Implementing a system call in Linux Kernel 4.7.1

In the previous post, I had written about compiling and installing the Linux kernel from source. Now, let’s see how we can implement a non trivial system call on the newly installed kernel.

I decided to go with a non-trivial system call (as opposed to implementing a ‘hello world’ system call) as this could help you get started with reading Linux Source Code and understanding various headers, functions and data structures that are used internally.

(Note: All of this could have been done in conjunction with what was talked about in the previous post. I’ve only put them in separate articles to avoid any sort of confusion. This article is about implementing your own system call, recompiling your kernel and seeing your system call in action)

So, I’m going to walk you through the process of implementing a system call which iterates over all processes and prints its details that can be accessed via. the underlying ‘task_struct’ data structure, to the kernel log.

Defining our system call:

Ensure that you are in the linux-4.7.1 directory.

Create a new directory, say ‘info’ and change to this directory. We’ll maintain the necessary header file(s) and implementation file(s) for the system call in this directory.

Create a header file ‘processInfo.h’ that will contain the necessary function declarations, structure declarations, macros, etc. For this example, we will only be using it to declare the function prototype.

Include the following line in the header file. Here, asmlinkage tells the compiler to look at the CPU’s stack for the function parameters, and, long is generally used as a return type in kernel space for functions that return an int in user space.

Now, let’s define our system call in ‘listProcessInfo.c’.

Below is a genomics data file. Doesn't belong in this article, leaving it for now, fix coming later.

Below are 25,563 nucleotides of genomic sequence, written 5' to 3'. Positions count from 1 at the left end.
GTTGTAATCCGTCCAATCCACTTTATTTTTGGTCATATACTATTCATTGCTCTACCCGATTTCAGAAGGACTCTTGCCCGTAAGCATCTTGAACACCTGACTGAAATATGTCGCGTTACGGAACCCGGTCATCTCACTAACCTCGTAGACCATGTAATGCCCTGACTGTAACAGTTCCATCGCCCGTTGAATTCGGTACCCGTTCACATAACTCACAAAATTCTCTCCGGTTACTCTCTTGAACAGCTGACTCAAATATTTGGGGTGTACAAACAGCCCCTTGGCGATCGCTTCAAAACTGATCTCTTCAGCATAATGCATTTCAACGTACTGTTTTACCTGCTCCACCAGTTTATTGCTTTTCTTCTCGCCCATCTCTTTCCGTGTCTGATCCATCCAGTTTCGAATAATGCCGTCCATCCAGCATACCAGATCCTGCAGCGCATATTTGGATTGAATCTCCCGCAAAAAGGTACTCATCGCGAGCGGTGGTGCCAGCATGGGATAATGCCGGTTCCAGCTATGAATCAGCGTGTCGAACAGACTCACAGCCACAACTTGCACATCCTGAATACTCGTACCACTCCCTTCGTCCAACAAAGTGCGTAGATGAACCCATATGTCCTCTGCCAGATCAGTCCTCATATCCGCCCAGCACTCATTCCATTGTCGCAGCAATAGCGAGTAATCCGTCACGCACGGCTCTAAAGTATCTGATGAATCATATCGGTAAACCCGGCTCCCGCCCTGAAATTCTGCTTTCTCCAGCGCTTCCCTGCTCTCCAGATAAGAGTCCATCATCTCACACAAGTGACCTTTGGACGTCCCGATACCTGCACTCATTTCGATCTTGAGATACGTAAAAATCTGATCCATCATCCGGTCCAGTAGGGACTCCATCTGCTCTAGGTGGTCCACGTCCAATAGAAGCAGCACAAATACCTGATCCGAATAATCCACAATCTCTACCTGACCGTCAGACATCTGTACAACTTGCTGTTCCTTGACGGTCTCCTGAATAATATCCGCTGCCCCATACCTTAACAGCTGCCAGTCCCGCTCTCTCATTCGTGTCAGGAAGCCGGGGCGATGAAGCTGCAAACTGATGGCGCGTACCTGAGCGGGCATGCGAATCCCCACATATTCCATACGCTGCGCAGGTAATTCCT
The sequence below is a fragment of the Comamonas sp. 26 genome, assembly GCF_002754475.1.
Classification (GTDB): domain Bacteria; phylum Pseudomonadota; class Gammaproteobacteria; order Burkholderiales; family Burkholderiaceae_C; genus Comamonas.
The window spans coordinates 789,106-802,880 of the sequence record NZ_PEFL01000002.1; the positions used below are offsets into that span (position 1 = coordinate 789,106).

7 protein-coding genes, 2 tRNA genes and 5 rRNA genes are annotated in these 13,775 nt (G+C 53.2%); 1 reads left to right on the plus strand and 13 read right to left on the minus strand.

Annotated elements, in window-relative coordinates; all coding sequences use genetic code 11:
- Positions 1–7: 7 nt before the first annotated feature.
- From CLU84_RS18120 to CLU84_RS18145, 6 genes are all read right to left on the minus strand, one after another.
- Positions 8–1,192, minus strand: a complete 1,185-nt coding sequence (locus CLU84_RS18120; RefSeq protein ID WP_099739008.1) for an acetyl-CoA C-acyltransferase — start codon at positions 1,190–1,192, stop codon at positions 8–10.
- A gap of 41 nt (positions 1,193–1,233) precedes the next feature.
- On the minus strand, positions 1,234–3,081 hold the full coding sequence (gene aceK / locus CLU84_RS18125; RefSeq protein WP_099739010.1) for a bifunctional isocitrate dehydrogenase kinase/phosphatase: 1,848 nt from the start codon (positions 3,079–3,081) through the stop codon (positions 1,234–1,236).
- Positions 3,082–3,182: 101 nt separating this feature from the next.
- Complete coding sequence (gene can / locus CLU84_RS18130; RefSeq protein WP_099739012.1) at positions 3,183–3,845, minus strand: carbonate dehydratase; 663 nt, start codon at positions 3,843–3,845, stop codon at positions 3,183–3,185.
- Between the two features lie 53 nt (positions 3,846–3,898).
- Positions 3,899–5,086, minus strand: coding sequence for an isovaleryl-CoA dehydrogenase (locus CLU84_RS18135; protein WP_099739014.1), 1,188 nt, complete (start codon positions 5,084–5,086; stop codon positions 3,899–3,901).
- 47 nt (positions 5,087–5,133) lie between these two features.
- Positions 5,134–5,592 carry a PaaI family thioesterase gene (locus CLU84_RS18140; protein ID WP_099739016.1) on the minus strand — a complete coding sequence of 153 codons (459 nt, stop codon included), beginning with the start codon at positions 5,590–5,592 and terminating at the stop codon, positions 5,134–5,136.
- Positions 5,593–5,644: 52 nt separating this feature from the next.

#include "processInfo.h"asmlinkage long sys_listProcessInfo(void) {    struct task_struct *proces;

for_each_process(proces) {

"Process: %s\n \
PID_Number: %ld\n \
Process State: %ld\n \
Priority: %ld\n \
RT_Priority: %ld\n \
Static Priority: %ld\n \
Normal Priority: %ld\n", \
proces->comm, \
(long)task_pid_nr(proces), \
(long)proces->state, \
(long)proces->prio, \
(long)proces->rt_priority, \
(long)proces->static_prio, \
(long)proces->normal_prio \

"Parent process: %s, \
PID_Number: %ld", \
proces->parent->comm, \
(long)task_pid_nr(proces->parent) \



return 0;

(I used Linux Data Structures to get an idea of the kind of data structures being used. Note that this is based on an old 2.0.33 version. So, some of the fields have changed since then. For example, the ‘parent’ field (in the above code) was called ‘p_pptr’ in the older kernels. You’ll have to look into current source code to figure out the differences)

Write a Makefile in the same directory(i.e., info/) with the following contents:

This is to ensure that the listProcessInfo.c file is compiled and included in the kernel source code.

Now, we’re all set to link our system call implementation with the existing kernel!

Modifying necessary kernel files to integrate our system call:

Add the new ‘info’ directory to the kernel’s Makefile.